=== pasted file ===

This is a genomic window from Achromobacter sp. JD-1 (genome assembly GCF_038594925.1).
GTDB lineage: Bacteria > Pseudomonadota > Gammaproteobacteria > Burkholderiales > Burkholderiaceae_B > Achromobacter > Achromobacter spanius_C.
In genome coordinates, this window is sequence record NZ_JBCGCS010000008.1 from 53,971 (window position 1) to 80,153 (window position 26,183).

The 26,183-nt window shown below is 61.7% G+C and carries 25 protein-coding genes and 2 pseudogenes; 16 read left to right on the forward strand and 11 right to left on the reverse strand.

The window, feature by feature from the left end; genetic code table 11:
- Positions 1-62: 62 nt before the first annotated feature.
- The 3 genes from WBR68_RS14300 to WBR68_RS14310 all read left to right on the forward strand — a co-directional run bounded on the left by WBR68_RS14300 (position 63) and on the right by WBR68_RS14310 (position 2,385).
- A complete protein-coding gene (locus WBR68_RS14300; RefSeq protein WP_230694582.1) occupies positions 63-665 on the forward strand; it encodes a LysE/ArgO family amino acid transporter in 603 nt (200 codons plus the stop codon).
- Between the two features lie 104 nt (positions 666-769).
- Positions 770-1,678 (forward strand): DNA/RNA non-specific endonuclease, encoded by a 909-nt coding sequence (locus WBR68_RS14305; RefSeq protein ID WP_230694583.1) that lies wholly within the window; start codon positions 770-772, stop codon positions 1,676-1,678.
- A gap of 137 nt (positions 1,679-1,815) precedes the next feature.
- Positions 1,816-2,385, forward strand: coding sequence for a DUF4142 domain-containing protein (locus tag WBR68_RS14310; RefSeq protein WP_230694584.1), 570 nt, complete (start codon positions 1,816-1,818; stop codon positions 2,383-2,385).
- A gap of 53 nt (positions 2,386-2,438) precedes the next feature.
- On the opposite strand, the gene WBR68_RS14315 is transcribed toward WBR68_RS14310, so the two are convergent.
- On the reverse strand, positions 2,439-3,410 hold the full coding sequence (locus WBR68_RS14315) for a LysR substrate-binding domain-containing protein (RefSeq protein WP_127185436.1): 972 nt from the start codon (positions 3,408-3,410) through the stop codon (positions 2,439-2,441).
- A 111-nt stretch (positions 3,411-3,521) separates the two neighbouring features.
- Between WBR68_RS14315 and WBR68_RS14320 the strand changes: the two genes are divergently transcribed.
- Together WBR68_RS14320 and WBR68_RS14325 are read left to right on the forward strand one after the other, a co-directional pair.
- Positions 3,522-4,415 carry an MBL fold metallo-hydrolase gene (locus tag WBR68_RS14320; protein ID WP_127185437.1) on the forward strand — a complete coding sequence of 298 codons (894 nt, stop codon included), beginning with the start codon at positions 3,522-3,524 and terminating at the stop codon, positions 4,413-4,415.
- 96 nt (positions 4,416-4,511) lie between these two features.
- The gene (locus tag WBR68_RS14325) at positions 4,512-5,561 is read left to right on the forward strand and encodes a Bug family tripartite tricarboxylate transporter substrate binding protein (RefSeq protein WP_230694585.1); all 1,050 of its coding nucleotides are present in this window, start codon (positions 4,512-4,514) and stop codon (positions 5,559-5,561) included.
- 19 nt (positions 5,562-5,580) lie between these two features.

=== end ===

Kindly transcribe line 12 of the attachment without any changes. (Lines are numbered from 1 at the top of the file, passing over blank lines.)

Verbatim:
- Positions 1,816-2,385, forward strand: coding sequence for a DUF4142 domain-containing protein (locus tag WBR68_RS14310; RefSeq protein WP_230694584.1), 570 nt, complete (start codon positions 1,816-1,818; stop codon positions 2,383-2,385).